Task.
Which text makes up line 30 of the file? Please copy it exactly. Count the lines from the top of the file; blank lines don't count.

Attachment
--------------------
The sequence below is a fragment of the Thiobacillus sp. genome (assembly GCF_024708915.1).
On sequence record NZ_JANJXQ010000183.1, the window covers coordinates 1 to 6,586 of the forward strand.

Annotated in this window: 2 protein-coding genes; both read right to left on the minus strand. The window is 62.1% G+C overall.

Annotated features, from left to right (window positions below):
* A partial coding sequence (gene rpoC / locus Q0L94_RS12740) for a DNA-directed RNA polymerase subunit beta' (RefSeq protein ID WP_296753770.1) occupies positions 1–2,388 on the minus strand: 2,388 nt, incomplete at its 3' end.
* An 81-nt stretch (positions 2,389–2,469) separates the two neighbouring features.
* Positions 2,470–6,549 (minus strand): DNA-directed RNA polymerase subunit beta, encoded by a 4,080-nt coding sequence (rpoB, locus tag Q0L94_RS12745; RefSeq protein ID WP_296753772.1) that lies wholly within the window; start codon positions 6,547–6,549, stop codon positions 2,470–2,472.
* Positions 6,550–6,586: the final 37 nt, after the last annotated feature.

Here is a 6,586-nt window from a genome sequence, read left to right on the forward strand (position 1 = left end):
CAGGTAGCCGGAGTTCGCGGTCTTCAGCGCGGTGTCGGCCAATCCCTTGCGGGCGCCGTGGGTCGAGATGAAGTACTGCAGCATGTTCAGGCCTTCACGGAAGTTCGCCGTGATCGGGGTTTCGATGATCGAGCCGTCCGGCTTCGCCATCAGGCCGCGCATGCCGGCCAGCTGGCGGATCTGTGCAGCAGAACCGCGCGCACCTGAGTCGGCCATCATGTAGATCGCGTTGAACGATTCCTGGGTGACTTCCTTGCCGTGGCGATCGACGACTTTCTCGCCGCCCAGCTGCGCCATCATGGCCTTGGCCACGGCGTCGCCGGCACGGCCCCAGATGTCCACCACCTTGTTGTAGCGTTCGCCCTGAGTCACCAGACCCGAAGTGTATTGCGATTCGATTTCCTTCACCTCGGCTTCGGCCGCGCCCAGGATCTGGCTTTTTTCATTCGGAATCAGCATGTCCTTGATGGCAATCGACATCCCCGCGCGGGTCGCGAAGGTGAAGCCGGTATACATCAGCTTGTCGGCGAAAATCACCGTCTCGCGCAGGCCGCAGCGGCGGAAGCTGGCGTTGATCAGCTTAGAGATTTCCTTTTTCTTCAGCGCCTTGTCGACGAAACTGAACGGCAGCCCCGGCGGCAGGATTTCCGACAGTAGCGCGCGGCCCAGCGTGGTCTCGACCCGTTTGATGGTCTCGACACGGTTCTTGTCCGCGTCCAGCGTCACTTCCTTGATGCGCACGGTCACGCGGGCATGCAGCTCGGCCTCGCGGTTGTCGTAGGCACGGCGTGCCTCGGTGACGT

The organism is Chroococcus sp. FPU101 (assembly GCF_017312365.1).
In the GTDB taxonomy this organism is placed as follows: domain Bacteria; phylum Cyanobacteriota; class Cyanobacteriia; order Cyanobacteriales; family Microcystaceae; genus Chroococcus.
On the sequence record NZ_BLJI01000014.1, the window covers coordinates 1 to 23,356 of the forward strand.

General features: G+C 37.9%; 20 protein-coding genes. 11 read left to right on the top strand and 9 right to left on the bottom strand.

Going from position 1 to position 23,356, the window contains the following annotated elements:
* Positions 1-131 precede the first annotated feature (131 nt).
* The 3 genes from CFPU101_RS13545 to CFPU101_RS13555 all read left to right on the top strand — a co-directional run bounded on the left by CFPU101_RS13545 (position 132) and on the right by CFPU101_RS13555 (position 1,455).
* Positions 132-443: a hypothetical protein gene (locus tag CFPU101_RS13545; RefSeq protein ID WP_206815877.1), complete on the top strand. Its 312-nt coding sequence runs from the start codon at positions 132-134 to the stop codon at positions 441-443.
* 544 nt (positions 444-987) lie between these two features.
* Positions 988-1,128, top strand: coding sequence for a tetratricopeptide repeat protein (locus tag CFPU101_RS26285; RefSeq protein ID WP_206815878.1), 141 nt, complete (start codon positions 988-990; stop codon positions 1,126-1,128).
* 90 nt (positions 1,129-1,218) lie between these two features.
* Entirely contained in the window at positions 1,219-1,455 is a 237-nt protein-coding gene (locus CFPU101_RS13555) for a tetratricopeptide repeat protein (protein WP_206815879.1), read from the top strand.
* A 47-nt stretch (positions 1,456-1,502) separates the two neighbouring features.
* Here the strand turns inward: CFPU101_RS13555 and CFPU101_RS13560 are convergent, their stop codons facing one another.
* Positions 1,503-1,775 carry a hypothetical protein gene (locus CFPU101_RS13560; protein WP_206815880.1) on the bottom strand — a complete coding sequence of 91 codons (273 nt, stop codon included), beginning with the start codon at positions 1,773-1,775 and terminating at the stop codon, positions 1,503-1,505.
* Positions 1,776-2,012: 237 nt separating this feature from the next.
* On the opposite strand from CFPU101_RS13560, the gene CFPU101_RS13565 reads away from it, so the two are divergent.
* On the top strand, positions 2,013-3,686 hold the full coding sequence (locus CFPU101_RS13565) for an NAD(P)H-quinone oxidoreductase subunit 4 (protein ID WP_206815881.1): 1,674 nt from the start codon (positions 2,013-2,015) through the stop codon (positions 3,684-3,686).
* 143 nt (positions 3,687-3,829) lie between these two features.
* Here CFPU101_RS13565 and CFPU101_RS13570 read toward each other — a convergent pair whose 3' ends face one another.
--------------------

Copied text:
* Here CFPU101_RS13565 and CFPU101_RS13570 read toward each other — a convergent pair whose 3' ends face one another.